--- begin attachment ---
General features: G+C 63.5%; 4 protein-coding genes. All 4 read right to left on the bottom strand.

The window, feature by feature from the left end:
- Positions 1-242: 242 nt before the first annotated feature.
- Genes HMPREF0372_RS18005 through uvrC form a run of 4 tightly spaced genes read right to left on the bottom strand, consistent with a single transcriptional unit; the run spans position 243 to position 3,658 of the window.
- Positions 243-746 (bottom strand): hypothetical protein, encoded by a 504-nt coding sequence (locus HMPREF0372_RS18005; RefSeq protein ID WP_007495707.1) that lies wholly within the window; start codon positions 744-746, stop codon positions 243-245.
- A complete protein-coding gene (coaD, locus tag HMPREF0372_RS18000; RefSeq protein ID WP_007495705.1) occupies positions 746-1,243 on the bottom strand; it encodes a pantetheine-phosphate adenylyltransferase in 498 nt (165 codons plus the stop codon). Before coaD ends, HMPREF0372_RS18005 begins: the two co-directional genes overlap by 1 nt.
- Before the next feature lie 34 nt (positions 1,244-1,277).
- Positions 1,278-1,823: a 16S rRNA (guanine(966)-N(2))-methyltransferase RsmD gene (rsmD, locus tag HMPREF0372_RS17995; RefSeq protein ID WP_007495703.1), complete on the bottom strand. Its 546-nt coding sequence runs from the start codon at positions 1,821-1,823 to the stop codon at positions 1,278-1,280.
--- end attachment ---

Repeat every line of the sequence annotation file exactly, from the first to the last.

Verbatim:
General features: G+C 63.5%; 4 protein-coding genes. All 4 read right to left on the bottom strand.

The window, feature by feature from the left end:
- Positions 1-242: 242 nt before the first annotated feature.
- Genes HMPREF0372_RS18005 through uvrC form a run of 4 tightly spaced genes read right to left on the bottom strand, consistent with a single transcriptional unit; the run spans position 243 to position 3,658 of the window.
- Positions 243-746 (bottom strand): hypothetical protein, encoded by a 504-nt coding sequence (locus HMPREF0372_RS18005; RefSeq protein ID WP_007495707.1) that lies wholly within the window; start codon positions 744-746, stop codon positions 243-245.
- A complete protein-coding gene (coaD, locus tag HMPREF0372_RS18000; RefSeq protein ID WP_007495705.1) occupies positions 746-1,243 on the bottom strand; it encodes a pantetheine-phosphate adenylyltransferase in 498 nt (165 codons plus the stop codon). Before coaD ends, HMPREF0372_RS18005 begins: the two co-directional genes overlap by 1 nt.
- Before the next feature lie 34 nt (positions 1,244-1,277).
- Positions 1,278-1,823: a 16S rRNA (guanine(966)-N(2))-methyltransferase RsmD gene (rsmD, locus tag HMPREF0372_RS17995; RefSeq protein ID WP_007495703.1), complete on the bottom strand. Its 546-nt coding sequence runs from the start codon at positions 1,821-1,823 to the stop codon at positions 1,278-1,280.